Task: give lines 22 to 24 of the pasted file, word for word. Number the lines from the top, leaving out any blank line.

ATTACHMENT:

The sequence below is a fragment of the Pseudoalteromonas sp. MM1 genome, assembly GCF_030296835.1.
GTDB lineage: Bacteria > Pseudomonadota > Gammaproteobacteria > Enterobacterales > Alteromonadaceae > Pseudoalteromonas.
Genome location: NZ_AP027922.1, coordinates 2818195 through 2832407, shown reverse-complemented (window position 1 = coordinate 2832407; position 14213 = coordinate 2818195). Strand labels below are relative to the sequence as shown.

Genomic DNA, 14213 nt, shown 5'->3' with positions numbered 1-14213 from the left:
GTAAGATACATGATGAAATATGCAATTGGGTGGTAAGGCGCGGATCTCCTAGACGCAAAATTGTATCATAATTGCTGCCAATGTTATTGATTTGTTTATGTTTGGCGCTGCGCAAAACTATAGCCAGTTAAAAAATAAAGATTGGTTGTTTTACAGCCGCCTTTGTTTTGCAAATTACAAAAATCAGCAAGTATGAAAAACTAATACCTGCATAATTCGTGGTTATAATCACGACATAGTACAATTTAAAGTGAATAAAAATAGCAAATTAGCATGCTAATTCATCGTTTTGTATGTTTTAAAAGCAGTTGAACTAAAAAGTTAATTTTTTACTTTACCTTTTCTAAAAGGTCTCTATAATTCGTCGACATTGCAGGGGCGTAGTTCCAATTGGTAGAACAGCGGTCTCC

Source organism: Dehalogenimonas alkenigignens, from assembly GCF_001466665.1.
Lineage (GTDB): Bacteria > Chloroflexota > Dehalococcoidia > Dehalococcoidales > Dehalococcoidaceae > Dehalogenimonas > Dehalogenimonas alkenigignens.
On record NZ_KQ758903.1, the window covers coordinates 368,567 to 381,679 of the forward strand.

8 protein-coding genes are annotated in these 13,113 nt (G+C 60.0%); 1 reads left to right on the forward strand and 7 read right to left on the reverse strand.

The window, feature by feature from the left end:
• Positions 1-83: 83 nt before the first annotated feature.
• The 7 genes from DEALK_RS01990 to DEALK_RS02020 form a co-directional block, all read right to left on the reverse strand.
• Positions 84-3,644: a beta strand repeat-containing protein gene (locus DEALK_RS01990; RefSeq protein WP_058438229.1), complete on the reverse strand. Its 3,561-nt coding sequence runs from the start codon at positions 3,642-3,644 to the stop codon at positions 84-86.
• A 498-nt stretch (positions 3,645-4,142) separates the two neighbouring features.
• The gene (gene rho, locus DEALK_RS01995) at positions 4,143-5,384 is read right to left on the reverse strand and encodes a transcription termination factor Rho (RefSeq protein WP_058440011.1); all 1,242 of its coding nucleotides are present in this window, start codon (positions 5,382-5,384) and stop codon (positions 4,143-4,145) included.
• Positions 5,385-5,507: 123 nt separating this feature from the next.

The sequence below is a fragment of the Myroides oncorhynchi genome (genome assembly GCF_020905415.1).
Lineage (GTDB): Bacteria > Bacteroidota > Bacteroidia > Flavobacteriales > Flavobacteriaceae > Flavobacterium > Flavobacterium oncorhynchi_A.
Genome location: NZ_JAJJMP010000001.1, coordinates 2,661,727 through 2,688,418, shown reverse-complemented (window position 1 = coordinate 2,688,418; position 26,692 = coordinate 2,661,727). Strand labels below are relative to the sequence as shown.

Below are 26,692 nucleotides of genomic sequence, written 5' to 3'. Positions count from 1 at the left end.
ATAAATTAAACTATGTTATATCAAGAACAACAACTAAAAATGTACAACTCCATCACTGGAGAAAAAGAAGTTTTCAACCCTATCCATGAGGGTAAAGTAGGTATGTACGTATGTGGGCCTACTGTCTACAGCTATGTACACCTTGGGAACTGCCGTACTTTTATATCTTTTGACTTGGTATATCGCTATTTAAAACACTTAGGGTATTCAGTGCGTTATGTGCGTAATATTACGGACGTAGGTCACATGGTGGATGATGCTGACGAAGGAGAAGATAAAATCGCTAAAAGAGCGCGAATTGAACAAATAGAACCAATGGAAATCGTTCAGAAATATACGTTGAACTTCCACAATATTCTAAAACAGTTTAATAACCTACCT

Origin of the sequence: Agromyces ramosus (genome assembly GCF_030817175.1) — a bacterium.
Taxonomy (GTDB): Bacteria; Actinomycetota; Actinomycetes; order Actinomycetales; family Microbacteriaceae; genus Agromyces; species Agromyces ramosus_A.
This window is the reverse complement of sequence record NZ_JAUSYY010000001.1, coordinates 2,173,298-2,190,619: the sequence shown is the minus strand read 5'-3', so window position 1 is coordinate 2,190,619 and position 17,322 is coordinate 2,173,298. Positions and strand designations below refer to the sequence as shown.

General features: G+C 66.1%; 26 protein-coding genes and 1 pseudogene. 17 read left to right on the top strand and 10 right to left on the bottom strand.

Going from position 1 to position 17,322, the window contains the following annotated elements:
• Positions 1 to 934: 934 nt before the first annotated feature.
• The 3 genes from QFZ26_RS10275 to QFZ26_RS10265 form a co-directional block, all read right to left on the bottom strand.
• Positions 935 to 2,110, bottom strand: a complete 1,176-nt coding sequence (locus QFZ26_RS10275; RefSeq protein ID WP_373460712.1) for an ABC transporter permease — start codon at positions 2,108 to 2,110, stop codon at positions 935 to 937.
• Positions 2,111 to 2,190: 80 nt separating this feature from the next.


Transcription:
Origin of the sequence: Agromyces ramosus (genome assembly GCF_030817175.1) — a bacterium.
Taxonomy (GTDB): Bacteria; Actinomycetota; Actinomycetes; order Actinomycetales; family Microbacteriaceae; genus Agromyces; species Agromyces ramosus_A.
This window is the reverse complement of sequence record NZ_JAUSYY010000001.1, coordinates 2,173,298-2,190,619: the sequence shown is the minus strand read 5'-3', so window position 1 is coordinate 2,190,619 and position 17,322 is coordinate 2,173,298. Positions and strand designations below refer to the sequence as shown.